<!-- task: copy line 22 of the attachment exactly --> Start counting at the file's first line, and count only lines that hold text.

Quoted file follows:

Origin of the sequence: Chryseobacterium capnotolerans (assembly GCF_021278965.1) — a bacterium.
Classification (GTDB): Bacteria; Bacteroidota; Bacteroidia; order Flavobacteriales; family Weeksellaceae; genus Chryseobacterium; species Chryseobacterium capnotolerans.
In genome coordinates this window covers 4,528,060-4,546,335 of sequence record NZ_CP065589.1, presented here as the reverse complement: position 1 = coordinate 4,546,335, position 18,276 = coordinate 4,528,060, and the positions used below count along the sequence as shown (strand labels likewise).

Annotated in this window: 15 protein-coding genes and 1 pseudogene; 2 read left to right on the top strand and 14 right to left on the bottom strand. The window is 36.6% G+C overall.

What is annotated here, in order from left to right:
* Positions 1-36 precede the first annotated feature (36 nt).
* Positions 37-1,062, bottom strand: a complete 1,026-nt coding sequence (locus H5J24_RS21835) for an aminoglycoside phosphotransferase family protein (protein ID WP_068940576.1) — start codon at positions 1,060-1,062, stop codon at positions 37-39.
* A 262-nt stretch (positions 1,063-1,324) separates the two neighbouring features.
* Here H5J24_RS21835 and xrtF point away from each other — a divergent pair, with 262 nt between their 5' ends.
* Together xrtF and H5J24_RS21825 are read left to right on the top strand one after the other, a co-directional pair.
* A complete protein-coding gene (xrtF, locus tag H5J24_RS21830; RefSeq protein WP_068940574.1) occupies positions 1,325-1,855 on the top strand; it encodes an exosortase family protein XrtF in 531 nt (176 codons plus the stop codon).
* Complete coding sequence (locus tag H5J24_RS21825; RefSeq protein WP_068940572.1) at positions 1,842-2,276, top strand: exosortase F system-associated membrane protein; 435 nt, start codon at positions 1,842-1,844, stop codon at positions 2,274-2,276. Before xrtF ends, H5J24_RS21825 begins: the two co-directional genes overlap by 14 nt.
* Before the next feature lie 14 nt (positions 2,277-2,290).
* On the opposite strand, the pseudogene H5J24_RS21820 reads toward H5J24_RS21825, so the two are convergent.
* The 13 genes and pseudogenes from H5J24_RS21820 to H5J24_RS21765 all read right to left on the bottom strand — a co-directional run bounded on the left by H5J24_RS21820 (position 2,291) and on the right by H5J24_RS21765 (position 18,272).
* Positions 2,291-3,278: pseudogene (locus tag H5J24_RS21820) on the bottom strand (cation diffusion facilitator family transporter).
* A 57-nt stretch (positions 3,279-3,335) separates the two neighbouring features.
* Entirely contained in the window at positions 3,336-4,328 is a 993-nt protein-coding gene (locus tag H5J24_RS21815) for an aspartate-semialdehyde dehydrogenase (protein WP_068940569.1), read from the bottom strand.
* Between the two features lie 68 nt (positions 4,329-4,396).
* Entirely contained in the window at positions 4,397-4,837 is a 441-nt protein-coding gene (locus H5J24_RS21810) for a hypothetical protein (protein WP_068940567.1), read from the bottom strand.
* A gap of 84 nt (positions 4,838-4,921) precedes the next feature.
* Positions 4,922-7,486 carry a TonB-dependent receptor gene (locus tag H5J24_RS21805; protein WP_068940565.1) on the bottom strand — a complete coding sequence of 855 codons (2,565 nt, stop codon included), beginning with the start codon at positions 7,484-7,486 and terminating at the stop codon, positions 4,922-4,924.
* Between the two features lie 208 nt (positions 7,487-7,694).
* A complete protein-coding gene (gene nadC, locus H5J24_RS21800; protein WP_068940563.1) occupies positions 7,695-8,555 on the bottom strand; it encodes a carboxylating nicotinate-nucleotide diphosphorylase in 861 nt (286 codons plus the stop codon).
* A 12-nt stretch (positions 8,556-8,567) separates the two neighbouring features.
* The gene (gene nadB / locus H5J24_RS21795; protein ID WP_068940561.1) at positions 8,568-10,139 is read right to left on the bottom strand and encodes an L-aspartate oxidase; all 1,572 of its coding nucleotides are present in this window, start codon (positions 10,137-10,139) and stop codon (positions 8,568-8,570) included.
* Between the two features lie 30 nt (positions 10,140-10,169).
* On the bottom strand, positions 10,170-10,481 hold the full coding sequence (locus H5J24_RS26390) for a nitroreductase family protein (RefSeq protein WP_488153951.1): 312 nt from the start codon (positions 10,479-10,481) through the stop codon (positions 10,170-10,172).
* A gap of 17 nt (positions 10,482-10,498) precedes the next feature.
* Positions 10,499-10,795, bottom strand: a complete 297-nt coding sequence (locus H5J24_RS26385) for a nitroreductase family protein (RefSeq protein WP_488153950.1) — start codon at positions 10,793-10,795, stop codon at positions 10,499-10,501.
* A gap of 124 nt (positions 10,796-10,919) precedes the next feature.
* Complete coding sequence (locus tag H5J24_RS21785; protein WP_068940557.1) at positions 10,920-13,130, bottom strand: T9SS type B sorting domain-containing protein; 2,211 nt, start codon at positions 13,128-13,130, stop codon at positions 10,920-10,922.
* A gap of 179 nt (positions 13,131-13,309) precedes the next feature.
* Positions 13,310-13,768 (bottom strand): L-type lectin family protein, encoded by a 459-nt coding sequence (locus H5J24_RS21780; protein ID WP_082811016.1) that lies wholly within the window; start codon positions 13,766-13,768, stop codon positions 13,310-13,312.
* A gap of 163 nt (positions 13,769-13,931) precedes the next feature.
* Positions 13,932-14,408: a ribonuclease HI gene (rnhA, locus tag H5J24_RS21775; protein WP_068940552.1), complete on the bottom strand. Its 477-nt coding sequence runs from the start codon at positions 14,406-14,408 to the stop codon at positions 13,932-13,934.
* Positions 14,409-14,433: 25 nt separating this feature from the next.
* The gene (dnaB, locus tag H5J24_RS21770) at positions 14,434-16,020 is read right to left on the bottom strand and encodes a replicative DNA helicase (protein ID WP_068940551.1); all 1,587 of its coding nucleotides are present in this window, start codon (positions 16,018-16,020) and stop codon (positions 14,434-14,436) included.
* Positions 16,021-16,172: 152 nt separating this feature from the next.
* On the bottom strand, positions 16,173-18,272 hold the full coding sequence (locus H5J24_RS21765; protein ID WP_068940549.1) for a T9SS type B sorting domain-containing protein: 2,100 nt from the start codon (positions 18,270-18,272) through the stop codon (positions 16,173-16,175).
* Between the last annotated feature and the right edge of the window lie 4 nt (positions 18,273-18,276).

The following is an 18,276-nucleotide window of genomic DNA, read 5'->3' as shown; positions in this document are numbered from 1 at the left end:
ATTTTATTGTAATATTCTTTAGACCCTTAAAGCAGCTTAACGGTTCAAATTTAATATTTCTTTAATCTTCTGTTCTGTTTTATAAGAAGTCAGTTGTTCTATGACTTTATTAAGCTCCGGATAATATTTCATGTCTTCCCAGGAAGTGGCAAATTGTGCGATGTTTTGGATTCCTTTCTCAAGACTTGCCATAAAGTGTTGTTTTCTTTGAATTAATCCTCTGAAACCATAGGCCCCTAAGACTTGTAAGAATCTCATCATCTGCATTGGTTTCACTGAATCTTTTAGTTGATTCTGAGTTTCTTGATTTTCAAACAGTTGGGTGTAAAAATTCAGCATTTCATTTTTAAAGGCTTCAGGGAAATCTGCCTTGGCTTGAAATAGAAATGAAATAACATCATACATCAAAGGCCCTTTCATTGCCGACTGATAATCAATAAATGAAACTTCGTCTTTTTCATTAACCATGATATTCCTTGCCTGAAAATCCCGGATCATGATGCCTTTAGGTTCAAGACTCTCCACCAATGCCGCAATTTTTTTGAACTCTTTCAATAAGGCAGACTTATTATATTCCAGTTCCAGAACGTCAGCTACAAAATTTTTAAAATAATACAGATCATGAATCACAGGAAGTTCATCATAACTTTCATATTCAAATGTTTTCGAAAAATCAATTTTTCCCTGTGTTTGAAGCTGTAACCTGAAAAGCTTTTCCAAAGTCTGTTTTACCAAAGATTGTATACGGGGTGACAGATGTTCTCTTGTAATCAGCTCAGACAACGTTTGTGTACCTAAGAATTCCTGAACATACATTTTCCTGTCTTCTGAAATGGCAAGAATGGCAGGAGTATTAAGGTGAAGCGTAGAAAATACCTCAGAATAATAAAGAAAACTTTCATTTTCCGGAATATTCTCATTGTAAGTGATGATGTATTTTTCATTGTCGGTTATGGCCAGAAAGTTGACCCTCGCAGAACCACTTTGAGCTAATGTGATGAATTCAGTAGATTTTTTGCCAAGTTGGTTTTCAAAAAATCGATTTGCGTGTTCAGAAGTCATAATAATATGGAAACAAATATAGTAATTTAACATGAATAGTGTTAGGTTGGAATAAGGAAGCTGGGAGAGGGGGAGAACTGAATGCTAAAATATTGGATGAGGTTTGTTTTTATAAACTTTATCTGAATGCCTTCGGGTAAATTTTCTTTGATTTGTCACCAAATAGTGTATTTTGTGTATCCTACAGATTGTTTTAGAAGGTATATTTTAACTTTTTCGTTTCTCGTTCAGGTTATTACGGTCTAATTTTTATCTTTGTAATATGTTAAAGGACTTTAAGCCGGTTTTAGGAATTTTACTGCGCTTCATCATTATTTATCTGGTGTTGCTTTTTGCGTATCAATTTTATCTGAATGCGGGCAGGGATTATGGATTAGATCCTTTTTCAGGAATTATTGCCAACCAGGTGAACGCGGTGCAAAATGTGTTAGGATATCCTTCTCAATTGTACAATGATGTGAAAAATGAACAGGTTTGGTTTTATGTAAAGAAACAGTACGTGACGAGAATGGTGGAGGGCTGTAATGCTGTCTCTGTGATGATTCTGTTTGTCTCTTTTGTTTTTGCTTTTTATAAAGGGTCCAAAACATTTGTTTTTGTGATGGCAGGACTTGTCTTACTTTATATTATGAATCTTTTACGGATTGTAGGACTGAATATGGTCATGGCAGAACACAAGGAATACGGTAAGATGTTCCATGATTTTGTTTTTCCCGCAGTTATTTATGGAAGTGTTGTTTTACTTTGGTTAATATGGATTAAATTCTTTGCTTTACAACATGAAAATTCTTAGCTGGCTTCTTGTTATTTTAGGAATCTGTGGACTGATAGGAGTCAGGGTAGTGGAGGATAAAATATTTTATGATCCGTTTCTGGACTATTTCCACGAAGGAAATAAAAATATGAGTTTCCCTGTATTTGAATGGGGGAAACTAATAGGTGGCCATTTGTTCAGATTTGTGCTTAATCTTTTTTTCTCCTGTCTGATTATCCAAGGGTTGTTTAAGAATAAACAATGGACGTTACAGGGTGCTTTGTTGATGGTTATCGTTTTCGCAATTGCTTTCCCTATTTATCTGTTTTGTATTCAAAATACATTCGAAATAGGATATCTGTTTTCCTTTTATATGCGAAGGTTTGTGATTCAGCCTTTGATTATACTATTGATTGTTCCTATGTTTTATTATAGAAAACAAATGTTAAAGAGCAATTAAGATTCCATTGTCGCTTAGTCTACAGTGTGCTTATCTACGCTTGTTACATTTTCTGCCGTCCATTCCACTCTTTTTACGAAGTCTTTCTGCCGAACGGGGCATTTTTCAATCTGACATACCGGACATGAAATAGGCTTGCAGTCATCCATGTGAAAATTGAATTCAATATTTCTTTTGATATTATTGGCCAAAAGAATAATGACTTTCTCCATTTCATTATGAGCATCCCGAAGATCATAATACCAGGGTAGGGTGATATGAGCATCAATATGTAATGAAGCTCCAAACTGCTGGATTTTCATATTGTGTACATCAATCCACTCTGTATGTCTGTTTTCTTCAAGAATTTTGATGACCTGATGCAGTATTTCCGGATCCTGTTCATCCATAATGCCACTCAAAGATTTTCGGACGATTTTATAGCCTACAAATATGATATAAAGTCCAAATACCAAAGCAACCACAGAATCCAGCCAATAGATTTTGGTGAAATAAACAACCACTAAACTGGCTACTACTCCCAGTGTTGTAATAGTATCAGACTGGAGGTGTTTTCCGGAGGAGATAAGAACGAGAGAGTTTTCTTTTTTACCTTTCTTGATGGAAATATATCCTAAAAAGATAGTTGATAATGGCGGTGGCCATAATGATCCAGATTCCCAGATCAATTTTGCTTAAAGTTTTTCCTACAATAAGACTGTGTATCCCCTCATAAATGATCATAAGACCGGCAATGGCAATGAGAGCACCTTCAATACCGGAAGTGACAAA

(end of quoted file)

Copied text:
* Positions 4,922-7,486 carry a TonB-dependent receptor gene (locus tag H5J24_RS21805; protein WP_068940565.1) on the bottom strand — a complete coding sequence of 855 codons (2,565 nt, stop codon included), beginning with the start codon at positions 7,484-7,486 and terminating at the stop codon, positions 4,922-4,924.